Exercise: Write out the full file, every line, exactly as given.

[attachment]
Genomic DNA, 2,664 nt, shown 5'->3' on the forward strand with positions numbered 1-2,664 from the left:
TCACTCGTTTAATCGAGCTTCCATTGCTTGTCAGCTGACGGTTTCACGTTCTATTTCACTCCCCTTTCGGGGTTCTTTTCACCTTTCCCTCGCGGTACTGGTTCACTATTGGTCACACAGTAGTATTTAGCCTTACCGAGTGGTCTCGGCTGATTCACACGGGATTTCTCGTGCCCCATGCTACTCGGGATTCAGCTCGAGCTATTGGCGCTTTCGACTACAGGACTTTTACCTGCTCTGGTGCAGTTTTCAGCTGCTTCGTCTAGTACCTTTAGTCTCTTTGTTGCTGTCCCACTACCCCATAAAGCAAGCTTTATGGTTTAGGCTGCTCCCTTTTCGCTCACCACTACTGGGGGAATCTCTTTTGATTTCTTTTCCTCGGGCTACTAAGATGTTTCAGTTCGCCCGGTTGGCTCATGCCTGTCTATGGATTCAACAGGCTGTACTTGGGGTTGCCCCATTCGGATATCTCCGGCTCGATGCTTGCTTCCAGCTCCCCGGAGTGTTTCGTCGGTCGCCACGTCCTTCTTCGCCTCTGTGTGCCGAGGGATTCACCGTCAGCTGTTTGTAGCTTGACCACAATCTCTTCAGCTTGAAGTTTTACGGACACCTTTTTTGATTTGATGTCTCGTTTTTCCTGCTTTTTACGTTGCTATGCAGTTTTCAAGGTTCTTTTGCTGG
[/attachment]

Genomic DNA, 2,664 nt, shown 5'->3' on the forward strand with positions numbered 1-2,664 from the left:
TCACTCGTTTAATCGAGCTTCCATTGCTTGTCAGCTGACGGTTTCACGTTCTATTTCACTCCCCTTTCGGGGTTCTTTTCACCTTTCCCTCGCGGTACTGGTTCACTATTGGTCACACAGTAGTATTTAGCCTTACCGAGTGGTCTCGGCTGATTCACACGGGATTTCTCGTGCCCCATGCTACTCGGGATTCAGCTCGAGCTATTGGCGCTTTCGACTACAGGACTTTTACCTGCTCTGGTGCAGTTTTCAGCTGCTTCGTCTAGTACCTTTAGTCTCTTTGTTGCTGTCCCACTACCCCATAAAGCAAGCTTTATGGTTTAGGCTGCTCCCTTTTCGCTCACCACTACTGGGGGAATCTCTTTTGATTTCTTTTCCTCGGGCTACTAAGATGTTTCAGTTCGCCCGGTTGGCTCATGCCTGTCTATGGATTCAACAGGCTGTACTTGGGGTTGCCCCATTCGGATATCTCCGGCTCGATGCTTGCTTCCAGCTCCCCGGAGTGTTTCGTCGGTCGCCACGTCCTTCTTCGCCTCTGTGTGCCGAGGGATTCACCGTCAGCTGTTTGTAGCTTGACCACAATCTCTTCAGCTTGAAGTTTTACGGACACCTTTTTTGATTTGATGTCTCGTTTTTCCTGCTTTTTACGTTGCTATGCAGTTTTCAAGGTTCTTTTGCTGG